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Conquest of the supreme heights by a black entertainer—let alone a hat trick, three in the same season—is unprecedented.
Murphy, Cosby, and Michael Jackson might be the first black superstars of post-racist America._____________ series, were at the beginning of their careers, they were pressing eagerly for a screenplay that had been written for Julie Christie.
He has freed himself entirely from the Dick Gregory tradition of playing to white guilt. So I signed the contract for the Christmas show, and while I was waiting for Christmas to come, sitting in the house, all by myself, somebody brought a script for a movie called is a hit! But the bank manager, seeing that the client is a , sends the loan officer off and grants the loan with no “formalities.” Murphy, catching on now to the way things are done in the white world, joins in the bank manager’s laughter and, referring to the departed black loan officer, giggles, “What a silly nee-grow! As Flutie is explaining his “Hail Mary” pass, wherein he drops back, closes his eyes, and prays “Hail Mary, full of grace, let this ball fall into the hands of your humble servant, the wide receiver, amen” (Boston College is a Jesuit school), Murphy/Tutu fidgets clumsily with the Heisman Trophy. If this role had been accepted by Sylvester Stallone, an actor not without talent, the result would no doubt have been a straight action movie with vengeance as its driving force.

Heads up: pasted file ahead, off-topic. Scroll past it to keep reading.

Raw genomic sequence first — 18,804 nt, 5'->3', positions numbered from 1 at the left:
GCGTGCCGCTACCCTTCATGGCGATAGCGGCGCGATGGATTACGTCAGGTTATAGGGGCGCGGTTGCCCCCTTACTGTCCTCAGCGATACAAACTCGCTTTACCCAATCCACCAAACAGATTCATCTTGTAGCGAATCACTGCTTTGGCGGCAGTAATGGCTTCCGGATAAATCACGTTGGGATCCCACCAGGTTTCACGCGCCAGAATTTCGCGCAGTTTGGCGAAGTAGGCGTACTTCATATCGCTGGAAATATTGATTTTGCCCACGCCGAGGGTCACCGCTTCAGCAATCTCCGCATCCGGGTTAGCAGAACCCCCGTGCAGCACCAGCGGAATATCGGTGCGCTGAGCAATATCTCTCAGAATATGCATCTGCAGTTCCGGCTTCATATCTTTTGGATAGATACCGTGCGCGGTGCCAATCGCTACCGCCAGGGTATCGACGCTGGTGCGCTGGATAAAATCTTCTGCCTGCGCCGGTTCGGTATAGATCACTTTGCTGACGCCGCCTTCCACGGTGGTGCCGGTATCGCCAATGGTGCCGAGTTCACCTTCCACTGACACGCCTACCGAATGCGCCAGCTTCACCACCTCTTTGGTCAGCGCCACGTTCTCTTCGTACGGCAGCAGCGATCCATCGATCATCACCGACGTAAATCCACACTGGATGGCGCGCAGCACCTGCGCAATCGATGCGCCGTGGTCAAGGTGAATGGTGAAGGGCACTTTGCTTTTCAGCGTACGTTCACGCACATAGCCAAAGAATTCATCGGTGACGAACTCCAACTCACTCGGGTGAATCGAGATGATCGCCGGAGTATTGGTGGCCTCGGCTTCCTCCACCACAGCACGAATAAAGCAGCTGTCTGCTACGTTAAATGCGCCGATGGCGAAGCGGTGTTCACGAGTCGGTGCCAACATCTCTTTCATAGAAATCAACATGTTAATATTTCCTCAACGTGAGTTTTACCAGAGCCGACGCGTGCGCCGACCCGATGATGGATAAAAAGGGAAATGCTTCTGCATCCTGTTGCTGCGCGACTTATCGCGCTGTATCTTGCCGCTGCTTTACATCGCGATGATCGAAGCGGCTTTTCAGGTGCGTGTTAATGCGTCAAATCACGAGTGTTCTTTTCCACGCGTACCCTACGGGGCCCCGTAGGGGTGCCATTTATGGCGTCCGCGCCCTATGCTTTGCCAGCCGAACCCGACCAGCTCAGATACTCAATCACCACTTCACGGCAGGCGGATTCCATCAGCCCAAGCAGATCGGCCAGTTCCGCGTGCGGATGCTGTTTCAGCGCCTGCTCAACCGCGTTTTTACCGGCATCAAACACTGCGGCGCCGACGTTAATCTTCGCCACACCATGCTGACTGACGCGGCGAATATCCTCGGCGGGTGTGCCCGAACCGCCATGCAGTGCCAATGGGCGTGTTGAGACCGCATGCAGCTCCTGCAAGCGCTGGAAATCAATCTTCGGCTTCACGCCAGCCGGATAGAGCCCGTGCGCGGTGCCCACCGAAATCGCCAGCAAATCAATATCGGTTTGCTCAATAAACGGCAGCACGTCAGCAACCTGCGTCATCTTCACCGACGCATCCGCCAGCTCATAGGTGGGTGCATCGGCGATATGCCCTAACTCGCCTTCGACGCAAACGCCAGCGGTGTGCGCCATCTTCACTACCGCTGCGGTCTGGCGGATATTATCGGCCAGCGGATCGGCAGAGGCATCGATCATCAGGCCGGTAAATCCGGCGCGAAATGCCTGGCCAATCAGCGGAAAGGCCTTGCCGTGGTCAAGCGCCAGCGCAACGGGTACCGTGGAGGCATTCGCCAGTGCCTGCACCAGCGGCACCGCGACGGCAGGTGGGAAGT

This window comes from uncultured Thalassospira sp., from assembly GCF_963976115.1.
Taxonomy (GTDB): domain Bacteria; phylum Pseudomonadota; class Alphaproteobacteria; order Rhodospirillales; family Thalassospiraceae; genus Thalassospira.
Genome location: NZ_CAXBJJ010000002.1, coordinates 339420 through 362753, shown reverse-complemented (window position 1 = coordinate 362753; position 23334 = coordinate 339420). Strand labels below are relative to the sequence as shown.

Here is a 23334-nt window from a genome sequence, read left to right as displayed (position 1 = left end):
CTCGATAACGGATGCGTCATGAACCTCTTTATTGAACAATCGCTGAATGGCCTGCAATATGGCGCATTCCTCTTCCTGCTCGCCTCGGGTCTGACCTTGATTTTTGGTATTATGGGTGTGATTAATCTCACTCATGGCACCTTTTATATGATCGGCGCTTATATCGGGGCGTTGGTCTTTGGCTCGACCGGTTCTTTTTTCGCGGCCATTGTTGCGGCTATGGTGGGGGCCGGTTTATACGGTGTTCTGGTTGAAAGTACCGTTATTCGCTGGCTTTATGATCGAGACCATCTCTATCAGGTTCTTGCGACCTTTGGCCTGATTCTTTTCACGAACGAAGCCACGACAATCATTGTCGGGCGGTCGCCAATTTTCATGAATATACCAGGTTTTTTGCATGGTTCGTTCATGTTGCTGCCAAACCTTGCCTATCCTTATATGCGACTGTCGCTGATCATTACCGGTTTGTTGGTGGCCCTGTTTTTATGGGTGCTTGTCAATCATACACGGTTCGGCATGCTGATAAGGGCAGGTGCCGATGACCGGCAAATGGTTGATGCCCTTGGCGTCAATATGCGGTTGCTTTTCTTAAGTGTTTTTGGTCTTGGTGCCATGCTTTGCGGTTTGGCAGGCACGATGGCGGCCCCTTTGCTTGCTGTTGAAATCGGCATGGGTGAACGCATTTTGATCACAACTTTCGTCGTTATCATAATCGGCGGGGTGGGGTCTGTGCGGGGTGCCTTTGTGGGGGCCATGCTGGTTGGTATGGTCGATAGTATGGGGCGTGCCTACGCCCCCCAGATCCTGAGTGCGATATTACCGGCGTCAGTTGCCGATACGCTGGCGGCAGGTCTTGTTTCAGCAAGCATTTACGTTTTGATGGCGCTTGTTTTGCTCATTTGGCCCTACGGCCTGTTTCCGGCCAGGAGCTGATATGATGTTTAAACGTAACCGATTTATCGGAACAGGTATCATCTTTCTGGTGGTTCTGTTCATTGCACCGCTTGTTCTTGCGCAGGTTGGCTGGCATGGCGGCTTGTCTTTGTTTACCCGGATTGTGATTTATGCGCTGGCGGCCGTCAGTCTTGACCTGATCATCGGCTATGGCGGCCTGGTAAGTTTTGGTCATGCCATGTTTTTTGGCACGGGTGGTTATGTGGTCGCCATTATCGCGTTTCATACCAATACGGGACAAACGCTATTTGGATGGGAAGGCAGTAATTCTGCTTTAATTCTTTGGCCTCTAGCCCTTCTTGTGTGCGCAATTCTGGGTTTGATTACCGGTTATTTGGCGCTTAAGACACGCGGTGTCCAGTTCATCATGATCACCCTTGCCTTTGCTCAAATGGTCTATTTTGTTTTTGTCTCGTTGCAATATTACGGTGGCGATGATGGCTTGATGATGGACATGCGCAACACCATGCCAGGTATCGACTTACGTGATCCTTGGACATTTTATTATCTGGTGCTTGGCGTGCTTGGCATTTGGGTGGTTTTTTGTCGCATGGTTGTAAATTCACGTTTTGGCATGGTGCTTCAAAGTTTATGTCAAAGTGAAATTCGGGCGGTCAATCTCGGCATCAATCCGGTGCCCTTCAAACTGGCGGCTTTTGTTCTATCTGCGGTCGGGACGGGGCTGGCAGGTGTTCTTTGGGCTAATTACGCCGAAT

The fact that, for almost a generation, black satirists attacking American racism have been able to count on the instant sympathy of white audiences all over the country leads one to think that the racist America of liberal doctrine has not existed for many years now, and is, indeed, a piece of liberal mythology. Actually, much of his material is devoted to satirizing, not racism, but liberal stereotypes about racism, and there is no better example of this than the show Murphy gave just before Christmas 1984 when he returned as honored guest-host to the television program of which he is an alumnus, ._____________Murphy’s hallmark is a kind of sassy self-assurance, strangely without malice. ”As the sketch closes, Murphy, black again, asks, “So what did I learn from all this? Finally he breaks off the arm, which draws down the wrath of the talk-show host: “You fix it! With Eddie Murphy in the role it became what is known in the trade as an “action comedy.” But the outline of the plot has remained quite unchanged, and almost no alterations at all were made to accommodate the fact that Murphy is black. In only one scene is there even any mention of race, when with no reservation Murphy bluffs his way into one of Beverly Hills’s top hotels by raising his voice and charging the hotel with discriminating against him because he is a “Negro.” (It is not discriminating, and both he and the audience know this full well.)What the authors of the film have done is simply to ornament the basic story line with a number of occasions where Murphy can display his glib, sunny, comic talents.